…of the folly of doing business with companies domiciled inside the People’s Republic of China.
The particular company is Ant, a financial institution that PRC regulators lately decided its owner Jack Ma was getting too impudent regarding government actions—was getting too big for his britches—so the regulators blocked Ant from going public unless and until it massively reorganized and at least to significant extent downsized.
Now let’s back up in time a little bit.
In 2018, an exclusive group of global private-equity firms and mutual-fund managers including Silver Lake, Warburg Pincus LLC, Carlyle Group Inc, and T Rowe Price Group Inc took part in a coveted fundraising by Ant that raised $14 billion and minted the financial-technology giant as the world’s most valuable startup.
More than $10 billion of the money came from international investors, which bought shares in an offshore shell company set up by Ant to raise funds in US dollars. The unusual arrangement came about because in order to secure a payment license to operate Alipay, its highly popular mobile app, Ant had to be domiciled in mainland China. But that also limited the company’s ability to raise funds directly from foreign investors.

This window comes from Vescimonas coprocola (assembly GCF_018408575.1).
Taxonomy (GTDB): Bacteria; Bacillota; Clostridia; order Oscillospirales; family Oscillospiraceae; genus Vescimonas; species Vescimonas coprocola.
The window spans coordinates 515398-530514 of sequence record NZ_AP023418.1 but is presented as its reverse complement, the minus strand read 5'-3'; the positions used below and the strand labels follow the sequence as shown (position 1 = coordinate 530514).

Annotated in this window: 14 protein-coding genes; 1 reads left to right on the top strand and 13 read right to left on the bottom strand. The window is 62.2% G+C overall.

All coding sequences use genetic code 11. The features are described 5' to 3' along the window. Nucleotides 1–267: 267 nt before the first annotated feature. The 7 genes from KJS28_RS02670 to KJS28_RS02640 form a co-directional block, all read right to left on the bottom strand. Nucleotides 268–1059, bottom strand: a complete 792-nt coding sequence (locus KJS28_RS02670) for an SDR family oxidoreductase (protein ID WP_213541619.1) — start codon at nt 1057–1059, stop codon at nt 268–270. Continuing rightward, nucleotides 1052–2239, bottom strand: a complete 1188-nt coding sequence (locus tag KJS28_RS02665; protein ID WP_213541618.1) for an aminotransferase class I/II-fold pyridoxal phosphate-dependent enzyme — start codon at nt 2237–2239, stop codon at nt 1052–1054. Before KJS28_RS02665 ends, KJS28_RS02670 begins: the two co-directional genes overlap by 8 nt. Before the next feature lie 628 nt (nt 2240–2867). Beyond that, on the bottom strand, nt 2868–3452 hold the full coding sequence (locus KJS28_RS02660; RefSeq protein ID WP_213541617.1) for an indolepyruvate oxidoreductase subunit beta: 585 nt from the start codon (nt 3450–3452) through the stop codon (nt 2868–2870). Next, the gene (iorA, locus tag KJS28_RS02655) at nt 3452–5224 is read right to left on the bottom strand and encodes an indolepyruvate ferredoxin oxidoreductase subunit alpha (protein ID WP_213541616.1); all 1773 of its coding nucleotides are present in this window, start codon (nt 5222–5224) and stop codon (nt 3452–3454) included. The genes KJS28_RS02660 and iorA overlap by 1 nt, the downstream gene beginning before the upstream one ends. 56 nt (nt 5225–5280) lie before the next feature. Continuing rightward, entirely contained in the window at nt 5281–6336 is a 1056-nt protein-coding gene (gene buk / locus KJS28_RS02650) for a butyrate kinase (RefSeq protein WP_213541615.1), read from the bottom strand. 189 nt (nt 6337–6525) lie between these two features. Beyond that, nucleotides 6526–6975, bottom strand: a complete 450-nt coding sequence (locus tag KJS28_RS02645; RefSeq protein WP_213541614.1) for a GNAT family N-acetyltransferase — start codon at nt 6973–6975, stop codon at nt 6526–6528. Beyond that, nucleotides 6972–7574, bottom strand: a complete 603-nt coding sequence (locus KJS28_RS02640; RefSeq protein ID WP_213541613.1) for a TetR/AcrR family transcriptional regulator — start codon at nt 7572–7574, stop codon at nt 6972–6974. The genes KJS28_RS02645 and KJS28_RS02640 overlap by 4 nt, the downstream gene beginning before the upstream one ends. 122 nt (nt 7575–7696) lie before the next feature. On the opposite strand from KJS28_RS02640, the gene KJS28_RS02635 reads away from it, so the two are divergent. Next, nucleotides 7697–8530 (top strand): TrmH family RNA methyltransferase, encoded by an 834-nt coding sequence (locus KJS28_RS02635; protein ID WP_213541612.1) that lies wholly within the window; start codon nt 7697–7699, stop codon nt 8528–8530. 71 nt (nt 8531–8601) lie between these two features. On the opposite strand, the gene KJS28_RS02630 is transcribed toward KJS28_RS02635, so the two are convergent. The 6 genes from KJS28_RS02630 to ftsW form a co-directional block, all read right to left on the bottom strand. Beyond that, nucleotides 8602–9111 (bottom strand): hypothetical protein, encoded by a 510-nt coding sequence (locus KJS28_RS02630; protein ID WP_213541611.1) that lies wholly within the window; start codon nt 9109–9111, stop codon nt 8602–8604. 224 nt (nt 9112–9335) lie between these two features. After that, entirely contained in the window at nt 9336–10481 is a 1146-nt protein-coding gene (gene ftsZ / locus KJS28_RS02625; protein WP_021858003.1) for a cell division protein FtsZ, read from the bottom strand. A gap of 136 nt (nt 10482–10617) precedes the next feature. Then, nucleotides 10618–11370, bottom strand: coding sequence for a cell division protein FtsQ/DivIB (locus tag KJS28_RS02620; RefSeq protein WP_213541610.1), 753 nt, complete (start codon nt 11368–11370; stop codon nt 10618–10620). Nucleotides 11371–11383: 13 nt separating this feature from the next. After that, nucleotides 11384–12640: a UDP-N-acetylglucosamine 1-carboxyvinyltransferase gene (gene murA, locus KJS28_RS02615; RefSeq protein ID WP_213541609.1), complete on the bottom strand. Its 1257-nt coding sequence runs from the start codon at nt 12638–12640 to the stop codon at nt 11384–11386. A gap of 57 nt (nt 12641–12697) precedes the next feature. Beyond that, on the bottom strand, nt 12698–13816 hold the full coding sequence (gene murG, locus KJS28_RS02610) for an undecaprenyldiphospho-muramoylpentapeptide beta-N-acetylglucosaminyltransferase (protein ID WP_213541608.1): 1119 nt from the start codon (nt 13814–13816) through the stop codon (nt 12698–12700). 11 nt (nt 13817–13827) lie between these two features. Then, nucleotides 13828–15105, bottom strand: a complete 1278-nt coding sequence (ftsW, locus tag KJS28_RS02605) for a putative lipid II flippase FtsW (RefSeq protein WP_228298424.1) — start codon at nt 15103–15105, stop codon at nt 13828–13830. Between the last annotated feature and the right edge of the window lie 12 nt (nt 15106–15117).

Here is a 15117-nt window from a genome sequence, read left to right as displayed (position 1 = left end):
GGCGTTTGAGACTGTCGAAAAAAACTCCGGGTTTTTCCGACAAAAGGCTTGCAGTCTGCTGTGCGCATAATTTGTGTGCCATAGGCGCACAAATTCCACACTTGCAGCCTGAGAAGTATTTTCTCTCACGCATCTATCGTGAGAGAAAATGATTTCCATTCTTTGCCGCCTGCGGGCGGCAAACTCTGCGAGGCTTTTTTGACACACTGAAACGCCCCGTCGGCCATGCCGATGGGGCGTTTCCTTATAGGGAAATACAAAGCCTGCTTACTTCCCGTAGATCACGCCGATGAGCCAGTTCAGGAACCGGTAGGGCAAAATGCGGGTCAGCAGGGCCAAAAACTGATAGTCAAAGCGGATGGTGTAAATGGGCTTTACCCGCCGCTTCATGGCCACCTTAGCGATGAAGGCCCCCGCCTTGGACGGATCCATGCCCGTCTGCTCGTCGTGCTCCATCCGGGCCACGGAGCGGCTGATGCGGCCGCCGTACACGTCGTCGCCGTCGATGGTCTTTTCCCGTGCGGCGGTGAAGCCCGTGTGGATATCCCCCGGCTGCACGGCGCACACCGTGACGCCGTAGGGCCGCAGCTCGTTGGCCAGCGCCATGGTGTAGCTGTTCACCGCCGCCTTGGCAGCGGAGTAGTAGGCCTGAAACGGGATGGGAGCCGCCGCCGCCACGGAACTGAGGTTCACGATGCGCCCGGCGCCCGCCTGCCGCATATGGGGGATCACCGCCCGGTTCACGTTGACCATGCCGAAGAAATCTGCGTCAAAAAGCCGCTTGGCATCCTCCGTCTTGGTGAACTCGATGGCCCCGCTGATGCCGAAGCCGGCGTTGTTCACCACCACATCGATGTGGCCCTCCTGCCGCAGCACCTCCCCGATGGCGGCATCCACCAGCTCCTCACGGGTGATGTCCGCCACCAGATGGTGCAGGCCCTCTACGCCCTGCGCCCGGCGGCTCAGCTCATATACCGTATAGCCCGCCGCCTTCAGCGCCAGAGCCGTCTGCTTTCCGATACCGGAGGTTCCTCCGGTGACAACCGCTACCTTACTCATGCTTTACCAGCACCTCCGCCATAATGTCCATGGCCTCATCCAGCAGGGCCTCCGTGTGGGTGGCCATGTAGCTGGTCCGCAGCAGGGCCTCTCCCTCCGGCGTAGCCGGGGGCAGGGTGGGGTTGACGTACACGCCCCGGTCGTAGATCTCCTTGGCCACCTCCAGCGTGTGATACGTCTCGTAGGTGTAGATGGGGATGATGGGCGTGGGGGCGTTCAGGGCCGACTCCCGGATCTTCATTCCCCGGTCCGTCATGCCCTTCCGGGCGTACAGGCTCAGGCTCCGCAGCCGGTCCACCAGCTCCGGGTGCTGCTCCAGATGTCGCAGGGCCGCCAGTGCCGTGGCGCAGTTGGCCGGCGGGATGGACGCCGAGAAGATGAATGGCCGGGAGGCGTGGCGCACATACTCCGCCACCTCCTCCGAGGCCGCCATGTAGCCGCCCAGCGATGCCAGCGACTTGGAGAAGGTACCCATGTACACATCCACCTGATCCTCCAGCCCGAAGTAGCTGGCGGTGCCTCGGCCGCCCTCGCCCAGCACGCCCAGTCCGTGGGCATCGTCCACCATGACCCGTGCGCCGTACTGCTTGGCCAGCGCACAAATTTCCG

That’s the why. Now the what.
The global investors agreed to terms that were highly favorable to Ant, and which limited their ability to cash out if the company didn’t end up going public, according to people familiar with the matter. Ant also didn’t provide a listing time frame or guarantee investors a return while it stayed private, the people added.
The foreign investors didn’t receive any voting rights in Ant…. None was given a seat on Ant’s board.
They can’t recoup their investment; they didn’t even get a say in the governance of the company. Just “Here’s a boatload of money. Y’all have a gud time, y’hear?”
Now that was an exceedingly dumb thing for those investors, supposedly experienced in investing, in international finance, and in investing in PRC businesses, to agree. But the larger thing is demonstrated by the PRC government men’s behavior: investing in a PRC business, or investing inside the PRC, is exceedingly dumb.